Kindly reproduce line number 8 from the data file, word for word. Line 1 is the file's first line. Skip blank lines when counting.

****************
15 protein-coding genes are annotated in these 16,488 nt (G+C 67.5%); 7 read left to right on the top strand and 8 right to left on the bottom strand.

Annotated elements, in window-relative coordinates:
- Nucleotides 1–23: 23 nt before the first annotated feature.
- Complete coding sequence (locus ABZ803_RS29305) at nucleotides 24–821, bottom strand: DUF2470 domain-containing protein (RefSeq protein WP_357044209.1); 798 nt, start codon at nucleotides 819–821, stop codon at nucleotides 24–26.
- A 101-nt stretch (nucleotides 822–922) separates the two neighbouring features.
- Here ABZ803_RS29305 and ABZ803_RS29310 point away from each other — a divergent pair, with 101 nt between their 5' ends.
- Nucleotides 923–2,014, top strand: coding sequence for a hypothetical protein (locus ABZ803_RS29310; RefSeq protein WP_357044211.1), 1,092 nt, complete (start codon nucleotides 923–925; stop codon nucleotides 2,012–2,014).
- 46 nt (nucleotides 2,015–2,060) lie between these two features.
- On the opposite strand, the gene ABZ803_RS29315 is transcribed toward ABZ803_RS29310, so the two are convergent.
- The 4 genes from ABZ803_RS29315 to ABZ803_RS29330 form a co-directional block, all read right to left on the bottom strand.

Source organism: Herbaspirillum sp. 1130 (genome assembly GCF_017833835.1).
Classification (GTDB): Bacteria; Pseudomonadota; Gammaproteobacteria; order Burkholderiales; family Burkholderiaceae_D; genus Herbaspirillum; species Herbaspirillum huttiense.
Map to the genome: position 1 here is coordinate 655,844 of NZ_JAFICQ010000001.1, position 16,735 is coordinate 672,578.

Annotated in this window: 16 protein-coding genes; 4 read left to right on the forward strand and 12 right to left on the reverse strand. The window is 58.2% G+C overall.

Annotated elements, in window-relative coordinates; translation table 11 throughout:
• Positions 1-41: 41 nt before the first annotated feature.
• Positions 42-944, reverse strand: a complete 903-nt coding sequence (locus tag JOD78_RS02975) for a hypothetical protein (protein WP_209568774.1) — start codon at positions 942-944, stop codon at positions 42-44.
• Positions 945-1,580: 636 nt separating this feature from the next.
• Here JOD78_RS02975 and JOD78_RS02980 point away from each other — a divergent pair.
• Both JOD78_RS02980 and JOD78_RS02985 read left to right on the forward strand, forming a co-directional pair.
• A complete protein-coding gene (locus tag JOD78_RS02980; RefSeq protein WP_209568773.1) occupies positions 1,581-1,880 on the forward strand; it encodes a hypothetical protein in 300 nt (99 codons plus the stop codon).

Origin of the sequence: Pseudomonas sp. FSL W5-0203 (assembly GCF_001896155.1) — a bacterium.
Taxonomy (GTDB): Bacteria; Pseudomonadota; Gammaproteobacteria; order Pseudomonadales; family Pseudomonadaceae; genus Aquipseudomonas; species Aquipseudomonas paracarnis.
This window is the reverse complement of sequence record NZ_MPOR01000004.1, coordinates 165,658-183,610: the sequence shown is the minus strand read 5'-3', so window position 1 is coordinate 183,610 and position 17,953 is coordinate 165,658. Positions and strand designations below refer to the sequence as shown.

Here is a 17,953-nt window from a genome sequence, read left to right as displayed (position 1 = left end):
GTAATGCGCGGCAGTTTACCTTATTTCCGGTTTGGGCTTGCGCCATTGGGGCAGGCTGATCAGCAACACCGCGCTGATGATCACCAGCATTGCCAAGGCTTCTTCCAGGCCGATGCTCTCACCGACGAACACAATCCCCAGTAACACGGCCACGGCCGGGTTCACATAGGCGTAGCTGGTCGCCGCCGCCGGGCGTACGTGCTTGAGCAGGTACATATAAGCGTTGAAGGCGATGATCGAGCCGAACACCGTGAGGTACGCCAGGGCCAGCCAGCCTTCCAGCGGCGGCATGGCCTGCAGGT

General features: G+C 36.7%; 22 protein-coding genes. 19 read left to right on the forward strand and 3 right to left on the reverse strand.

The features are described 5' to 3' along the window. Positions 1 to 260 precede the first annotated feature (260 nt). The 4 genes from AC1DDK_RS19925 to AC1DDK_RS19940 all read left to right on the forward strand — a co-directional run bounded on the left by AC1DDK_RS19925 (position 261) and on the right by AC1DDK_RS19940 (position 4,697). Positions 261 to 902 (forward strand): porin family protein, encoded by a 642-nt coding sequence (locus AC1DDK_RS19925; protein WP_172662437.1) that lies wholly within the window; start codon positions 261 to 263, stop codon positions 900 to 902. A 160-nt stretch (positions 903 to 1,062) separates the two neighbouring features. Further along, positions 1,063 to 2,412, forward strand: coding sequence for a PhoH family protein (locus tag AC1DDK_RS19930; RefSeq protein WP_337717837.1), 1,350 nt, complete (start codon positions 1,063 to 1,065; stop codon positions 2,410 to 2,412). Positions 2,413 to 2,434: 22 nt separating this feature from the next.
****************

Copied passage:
- 46 nt (nucleotides 2,015–2,060) lie between these two features.